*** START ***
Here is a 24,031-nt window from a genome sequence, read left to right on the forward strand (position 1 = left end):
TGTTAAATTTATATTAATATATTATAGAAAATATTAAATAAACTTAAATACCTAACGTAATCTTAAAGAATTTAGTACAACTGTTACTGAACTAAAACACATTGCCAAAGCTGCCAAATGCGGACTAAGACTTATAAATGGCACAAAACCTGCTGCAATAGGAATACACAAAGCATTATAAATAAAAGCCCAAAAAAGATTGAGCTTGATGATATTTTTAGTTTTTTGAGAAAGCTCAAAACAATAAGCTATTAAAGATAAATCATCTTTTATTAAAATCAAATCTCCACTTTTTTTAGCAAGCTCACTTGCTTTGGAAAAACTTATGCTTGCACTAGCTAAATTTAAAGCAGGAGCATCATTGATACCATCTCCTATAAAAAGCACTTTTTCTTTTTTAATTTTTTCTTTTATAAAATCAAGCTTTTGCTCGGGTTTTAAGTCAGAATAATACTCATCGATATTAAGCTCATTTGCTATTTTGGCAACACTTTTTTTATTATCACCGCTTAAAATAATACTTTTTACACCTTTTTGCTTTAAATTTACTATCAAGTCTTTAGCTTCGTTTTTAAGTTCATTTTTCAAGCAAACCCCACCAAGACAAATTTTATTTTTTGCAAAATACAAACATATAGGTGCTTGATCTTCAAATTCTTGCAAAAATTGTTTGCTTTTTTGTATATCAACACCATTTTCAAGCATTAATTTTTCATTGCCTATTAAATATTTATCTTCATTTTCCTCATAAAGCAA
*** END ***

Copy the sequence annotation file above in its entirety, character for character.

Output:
Here is a 24,031-nt window from a genome sequence, read left to right on the forward strand (position 1 = left end):
TGTTAAATTTATATTAATATATTATAGAAAATATTAAATAAACTTAAATACCTAACGTAATCTTAAAGAATTTAGTACAACTGTTACTGAACTAAAACACATTGCCAAAGCTGCCAAATGCGGACTAAGACTTATAAATGGCACAAAACCTGCTGCAATAGGAATACACAAAGCATTATAAATAAAAGCCCAAAAAAGATTGAGCTTGATGATATTTTTAGTTTTTTGAGAAAGCTCAAAACAATAAGCTATTAAAGATAAATCATCTTTTATTAAAATCAAATCTCCACTTTTTTTAGCAAGCTCACTTGCTTTGGAAAAACTTATGCTTGCACTAGCTAAATTTAAAGCAGGAGCATCATTGATACCATCTCCTATAAAAAGCACTTTTTCTTTTTTAATTTTTTCTTTTATAAAATCAAGCTTTTGCTCGGGTTTTAAGTCAGAATAATACTCATCGATATTAAGCTCATTTGCTATTTTGGCAACACTTTTTTTATTATCACCGCTTAAAATAATACTTTTTACACCTTTTTGCTTTAAATTTACTATCAAGTCTTTAGCTTCGTTTTTAAGTTCATTTTTCAAGCAAACCCCACCAAGACAAATTTTATTTTTTGCAAAATACAAACATATAGGTGCTTGATCTTCAAATTCTTGCAAAAATTGTTTGCTTTTTTGTATATCAACACCATTTTCAAGCATTAATTTTTCATTGCCTATTAAATATTTATCTTCATTTTCCTCATAAAGCAA